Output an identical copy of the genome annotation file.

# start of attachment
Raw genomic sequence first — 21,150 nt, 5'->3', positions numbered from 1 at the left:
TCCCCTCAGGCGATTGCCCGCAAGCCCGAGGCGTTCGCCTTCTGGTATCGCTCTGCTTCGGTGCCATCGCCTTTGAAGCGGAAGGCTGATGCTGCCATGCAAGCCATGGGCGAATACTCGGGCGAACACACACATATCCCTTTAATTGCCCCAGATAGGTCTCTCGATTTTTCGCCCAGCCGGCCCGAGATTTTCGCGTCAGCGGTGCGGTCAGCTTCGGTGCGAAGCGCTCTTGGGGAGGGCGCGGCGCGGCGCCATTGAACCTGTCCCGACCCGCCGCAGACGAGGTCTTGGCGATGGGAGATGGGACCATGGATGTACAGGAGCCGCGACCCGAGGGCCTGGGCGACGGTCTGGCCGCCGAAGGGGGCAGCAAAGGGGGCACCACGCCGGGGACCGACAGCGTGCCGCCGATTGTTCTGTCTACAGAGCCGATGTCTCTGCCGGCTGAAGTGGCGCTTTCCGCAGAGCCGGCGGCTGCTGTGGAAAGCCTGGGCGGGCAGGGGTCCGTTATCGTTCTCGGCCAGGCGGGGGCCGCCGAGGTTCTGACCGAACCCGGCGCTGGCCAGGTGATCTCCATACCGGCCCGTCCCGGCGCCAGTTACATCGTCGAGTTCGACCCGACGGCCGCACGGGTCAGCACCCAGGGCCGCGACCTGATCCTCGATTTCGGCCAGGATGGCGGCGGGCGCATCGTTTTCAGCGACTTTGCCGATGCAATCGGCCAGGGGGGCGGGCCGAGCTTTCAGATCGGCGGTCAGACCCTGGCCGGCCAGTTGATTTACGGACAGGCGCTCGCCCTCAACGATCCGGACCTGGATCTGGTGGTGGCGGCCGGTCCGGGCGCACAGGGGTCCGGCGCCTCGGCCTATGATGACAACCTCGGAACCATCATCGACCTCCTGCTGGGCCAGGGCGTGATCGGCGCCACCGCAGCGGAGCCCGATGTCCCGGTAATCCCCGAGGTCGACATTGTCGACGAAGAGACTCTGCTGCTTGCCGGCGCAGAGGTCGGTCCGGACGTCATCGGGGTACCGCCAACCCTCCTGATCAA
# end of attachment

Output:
Raw genomic sequence first — 21,150 nt, 5'->3', positions numbered from 1 at the left:
TCCCCTCAGGCGATTGCCCGCAAGCCCGAGGCGTTCGCCTTCTGGTATCGCTCTGCTTCGGTGCCATCGCCTTTGAAGCGGAAGGCTGATGCTGCCATGCAAGCCATGGGCGAATACTCGGGCGAACACACACATATCCCTTTAATTGCCCCAGATAGGTCTCTCGATTTTTCGCCCAGCCGGCCCGAGATTTTCGCGTCAGCGGTGCGGTCAGCTTCGGTGCGAAGCGCTCTTGGGGAGGGCGCGGCGCGGCGCCATTGAACCTGTCCCGACCCGCCGCAGACGAGGTCTTGGCGATGGGAGATGGGACCATGGATGTACAGGAGCCGCGACCCGAGGGCCTGGGCGACGGTCTGGCCGCCGAAGGGGGCAGCAAAGGGGGCACCACGCCGGGGACCGACAGCGTGCCGCCGATTGTTCTGTCTACAGAGCCGATGTCTCTGCCGGCTGAAGTGGCGCTTTCCGCAGAGCCGGCGGCTGCTGTGGAAAGCCTGGGCGGGCAGGGGTCCGTTATCGTTCTCGGCCAGGCGGGGGCCGCCGAGGTTCTGACCGAACCCGGCGCTGGCCAGGTGATCTCCATACCGGCCCGTCCCGGCGCCAGTTACATCGTCGAGTTCGACCCGACGGCCGCACGGGTCAGCACCCAGGGCCGCGACCTGATCCTCGATTTCGGCCAGGATGGCGGCGGGCGCATCGTTTTCAGCGACTTTGCCGATGCAATCGGCCAGGGGGGCGGGCCGAGCTTTCAGATCGGCGGTCAGACCCTGGCCGGCCAGTTGATTTACGGACAGGCGCTCGCCCTCAACGATCCGGACCTGGATCTGGTGGTGGCGGCCGGTCCGGGCGCACAGGGGTCCGGCGCCTCGGCCTATGATGACAACCTCGGAACCATCATCGACCTCCTGCTGGGCCAGGGCGTGATCGGCGCCACCGCAGCGGAGCCCGATGTCCCGGTAATCCCCGAGGTCGACATTGTCGACGAAGAGACTCTGCTGCTTGCCGGCGCAGAGGTCGGTCCGGACGTCATCGGGGTACCGCCAACCCTCCTGATCAA